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Subject: A death

A death

From: Ann N'Gadi <ngadia<-a>
Date: Thursday, August 28, 2014
Alan W. Postlethwaite
October 9, 1924 - August 7, 2014

"Other duties as required" is the phrase in the Smithsonian's job
descriptions dreaded by most employees, but for Alan Postlethwaite,
with a science background from the Massachusetts Institute of
Technology and Sheffield University in England, problems were meant
to be solved and resolved whenever possible.  Alan cheerfully took
on tasks that no one else could or would deal with.

During his tenure at the Conservation Analytical Laboratory (CAL) as
Acting Director and then Deputy Director, Alan inherited an
impossible situation, a directive to handle the pest treatment for
artifacts and works of art.  Federal regulations were being
promulgated that outlawed what had been going on, and new equipment
needed all sorts of calculations, permits, and tedious study.  It
was something that no one wanted to tackle.  Alan took charge and
changed the landscape of pest management in museums.  He not only
got himself licensed and attended Integrated Pest Management
entomological classes, he had several conservators at CAL (now the
Museum Conservation Institute, MCI) take the classes and get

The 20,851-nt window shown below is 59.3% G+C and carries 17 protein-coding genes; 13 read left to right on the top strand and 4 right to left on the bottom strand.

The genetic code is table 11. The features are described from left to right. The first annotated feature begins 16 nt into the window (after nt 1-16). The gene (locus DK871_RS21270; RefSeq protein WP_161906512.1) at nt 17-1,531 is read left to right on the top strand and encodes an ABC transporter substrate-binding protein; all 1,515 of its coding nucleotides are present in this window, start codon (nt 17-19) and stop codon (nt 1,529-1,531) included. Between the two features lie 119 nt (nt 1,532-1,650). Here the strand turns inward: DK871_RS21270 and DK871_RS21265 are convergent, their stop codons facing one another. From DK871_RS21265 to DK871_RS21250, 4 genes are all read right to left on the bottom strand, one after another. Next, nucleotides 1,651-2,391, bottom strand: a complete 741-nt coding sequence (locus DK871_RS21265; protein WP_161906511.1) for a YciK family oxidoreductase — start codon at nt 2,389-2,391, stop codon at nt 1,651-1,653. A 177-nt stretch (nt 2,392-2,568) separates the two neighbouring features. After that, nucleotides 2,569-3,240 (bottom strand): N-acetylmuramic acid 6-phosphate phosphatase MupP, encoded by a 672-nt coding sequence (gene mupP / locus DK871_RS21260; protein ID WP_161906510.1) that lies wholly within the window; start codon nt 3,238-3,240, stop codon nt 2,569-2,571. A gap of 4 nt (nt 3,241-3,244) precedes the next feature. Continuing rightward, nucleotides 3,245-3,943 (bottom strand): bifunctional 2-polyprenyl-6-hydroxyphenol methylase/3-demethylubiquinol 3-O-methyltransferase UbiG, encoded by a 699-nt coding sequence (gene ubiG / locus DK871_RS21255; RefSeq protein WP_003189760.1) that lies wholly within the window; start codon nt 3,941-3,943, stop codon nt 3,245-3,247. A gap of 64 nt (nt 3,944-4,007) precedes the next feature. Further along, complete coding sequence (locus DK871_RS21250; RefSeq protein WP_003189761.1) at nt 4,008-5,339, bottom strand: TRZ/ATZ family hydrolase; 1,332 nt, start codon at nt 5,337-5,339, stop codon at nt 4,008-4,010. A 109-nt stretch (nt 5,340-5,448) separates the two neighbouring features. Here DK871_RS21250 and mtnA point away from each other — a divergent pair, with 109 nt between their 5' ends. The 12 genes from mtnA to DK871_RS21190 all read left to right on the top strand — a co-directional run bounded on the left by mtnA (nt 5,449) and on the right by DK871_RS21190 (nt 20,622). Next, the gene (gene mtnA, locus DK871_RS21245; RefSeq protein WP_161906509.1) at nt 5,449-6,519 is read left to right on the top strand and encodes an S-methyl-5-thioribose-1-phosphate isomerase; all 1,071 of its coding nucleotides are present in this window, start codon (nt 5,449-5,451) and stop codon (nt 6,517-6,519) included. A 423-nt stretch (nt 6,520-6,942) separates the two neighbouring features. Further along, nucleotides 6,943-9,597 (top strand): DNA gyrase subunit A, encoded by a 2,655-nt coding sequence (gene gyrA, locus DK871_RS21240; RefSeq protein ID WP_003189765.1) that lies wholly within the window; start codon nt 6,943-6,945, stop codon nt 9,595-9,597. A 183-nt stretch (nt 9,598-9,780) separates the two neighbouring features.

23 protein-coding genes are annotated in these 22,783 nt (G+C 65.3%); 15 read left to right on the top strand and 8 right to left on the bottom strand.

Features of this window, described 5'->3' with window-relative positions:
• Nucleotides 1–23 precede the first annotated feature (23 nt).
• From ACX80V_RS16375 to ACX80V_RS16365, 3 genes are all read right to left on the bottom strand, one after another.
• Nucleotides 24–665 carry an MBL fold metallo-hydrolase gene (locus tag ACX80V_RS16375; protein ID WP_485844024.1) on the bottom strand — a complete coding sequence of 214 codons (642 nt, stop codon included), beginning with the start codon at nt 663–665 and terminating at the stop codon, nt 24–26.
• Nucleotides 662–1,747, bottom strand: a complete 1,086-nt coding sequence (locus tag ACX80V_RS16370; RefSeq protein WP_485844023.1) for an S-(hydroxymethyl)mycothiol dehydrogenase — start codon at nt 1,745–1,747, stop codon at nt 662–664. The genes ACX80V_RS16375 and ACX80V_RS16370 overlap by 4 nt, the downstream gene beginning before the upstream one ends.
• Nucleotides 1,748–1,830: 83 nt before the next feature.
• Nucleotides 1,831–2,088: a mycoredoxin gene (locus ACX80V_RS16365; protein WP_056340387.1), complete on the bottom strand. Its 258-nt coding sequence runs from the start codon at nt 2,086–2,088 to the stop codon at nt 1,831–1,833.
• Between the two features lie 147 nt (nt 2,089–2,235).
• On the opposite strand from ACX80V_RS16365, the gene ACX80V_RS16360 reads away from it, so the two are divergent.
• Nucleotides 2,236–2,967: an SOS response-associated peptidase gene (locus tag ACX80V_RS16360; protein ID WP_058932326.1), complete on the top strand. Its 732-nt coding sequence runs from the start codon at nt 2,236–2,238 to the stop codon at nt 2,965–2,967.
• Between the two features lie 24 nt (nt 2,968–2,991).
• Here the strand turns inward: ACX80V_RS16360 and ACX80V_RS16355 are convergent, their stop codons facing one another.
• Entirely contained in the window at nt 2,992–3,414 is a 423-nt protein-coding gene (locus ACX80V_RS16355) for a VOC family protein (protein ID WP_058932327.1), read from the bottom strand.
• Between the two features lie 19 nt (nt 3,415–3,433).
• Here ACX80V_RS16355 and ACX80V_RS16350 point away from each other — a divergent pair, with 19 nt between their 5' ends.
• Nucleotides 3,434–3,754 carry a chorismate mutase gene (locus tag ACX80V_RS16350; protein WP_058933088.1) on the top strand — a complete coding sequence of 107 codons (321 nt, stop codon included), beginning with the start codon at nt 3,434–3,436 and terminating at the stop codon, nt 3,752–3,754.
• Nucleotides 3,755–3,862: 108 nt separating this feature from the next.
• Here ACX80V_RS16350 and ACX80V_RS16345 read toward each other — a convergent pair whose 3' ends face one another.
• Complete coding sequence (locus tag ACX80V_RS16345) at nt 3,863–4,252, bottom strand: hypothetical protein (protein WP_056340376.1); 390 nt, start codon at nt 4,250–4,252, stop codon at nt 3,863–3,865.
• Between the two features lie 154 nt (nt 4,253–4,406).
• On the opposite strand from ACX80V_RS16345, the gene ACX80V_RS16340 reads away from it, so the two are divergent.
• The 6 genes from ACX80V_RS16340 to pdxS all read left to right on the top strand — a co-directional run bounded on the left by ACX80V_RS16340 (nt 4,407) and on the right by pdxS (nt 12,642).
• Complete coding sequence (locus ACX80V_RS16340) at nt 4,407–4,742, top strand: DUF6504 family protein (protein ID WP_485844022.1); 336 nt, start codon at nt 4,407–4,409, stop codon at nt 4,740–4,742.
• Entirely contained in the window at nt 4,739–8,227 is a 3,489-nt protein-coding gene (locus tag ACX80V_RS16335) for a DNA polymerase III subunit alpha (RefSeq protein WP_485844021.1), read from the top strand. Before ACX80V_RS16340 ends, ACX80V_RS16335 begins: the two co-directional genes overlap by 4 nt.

licensed.  He organized the contract with Keith Story to write a
book, Approaches to Pest Management in Museums, the seminal text for
museum pest control world-wide.  He put together a one-day seminar,
open to museum professionals, to attend a course on the topic,
taught by Keith Story in 1985.  It was the first course ever
conducted at the Conservation Analytical Laboratory in its new home
at the Museum Support Center.  He also wrote technical papers on the
revamped operations of a fumigation chamber and ran the "Control of
Biodeterioration" Working Group of the Conservation Committee of the
International Council of Museums (ICOM-CC) for eight years.

Alan was a pleasant, practical presence at the Smithsonian's center
for materials research, preservation, and conservation education. As
with the fumigation issue, he managed operations that kept the
laboratory functioning smoothly.  Those problems he couldn't
resolve, he would sympathize and commiserate, "What can I say?" If
he had to say "no" to your request, he would at least give you a
reason why.  The white board behind his office door occasionally
showed IOU's from the "Bank of Postlethwaite" to employees short of
cash.  In 1994, Alan retired to enjoy life in Washington, D.C. with
his lovely wife Mary, to travel, and to visit with children and
grandchildren.  He kept in touch, calling when he had a conservation
question, and to report that retirement was fine.


                                  ***
                  Conservation DistList Instance 28:13
                  Distributed: Friday, August 29, 2014
                       Message Id: cdl-28-13-001
                                  ***
Received on Thursday, 28 August, 2014

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